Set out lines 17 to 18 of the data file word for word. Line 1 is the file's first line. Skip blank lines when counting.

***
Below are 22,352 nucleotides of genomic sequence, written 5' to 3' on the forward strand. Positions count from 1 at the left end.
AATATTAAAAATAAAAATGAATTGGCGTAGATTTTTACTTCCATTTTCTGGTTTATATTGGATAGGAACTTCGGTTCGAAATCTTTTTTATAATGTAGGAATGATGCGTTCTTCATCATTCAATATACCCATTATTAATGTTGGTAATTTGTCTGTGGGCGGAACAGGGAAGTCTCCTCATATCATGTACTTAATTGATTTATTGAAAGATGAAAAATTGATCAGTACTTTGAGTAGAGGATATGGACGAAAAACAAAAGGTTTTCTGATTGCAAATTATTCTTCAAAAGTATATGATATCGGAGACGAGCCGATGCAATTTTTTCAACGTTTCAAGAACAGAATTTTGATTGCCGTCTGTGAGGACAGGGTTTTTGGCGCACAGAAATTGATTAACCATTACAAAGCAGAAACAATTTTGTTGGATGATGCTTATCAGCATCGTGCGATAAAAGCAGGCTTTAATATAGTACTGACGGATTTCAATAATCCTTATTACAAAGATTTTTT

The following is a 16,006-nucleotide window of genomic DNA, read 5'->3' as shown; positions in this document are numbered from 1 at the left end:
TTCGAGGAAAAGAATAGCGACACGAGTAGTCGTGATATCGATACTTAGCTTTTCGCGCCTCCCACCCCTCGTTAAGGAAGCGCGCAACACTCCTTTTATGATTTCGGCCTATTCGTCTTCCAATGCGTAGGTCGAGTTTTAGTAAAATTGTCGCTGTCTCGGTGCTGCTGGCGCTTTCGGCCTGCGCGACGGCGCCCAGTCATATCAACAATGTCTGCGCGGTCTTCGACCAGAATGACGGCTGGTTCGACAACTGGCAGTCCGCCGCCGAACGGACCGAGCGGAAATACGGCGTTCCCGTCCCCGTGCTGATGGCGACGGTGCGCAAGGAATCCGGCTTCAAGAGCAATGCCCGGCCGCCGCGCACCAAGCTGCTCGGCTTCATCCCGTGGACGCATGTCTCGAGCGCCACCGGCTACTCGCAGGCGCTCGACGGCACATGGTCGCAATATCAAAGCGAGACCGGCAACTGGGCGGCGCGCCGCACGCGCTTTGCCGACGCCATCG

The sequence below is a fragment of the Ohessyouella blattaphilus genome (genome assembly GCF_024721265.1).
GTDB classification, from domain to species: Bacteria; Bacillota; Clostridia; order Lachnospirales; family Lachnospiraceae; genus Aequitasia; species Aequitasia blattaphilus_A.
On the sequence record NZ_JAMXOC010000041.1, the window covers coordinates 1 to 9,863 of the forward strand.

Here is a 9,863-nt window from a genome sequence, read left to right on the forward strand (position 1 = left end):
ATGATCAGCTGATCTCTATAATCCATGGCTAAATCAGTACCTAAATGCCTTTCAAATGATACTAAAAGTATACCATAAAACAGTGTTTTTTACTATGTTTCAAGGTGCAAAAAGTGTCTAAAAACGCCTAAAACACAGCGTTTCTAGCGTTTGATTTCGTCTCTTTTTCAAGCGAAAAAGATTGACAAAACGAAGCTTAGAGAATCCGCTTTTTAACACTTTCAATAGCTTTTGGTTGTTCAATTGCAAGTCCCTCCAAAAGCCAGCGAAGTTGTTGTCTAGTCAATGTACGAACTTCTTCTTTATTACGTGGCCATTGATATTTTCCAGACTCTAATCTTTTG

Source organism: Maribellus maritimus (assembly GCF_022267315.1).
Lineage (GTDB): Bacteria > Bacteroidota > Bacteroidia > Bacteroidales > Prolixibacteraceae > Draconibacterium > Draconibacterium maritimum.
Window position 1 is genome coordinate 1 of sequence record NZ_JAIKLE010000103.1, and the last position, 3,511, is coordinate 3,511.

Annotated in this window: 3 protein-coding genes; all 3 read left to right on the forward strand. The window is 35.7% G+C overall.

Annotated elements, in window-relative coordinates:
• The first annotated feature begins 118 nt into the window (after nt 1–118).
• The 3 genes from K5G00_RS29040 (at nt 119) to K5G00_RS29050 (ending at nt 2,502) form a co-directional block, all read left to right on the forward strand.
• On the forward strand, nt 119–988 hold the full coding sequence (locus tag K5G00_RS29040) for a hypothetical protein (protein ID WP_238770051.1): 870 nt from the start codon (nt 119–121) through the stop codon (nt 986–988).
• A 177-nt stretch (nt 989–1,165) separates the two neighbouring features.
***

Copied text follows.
• On the forward strand, nt 119–988 hold the full coding sequence (locus tag K5G00_RS29040) for a hypothetical protein (protein ID WP_238770051.1): 870 nt from the start codon (nt 119–121) through the stop codon (nt 986–988).
• A 177-nt stretch (nt 989–1,165) separates the two neighbouring features.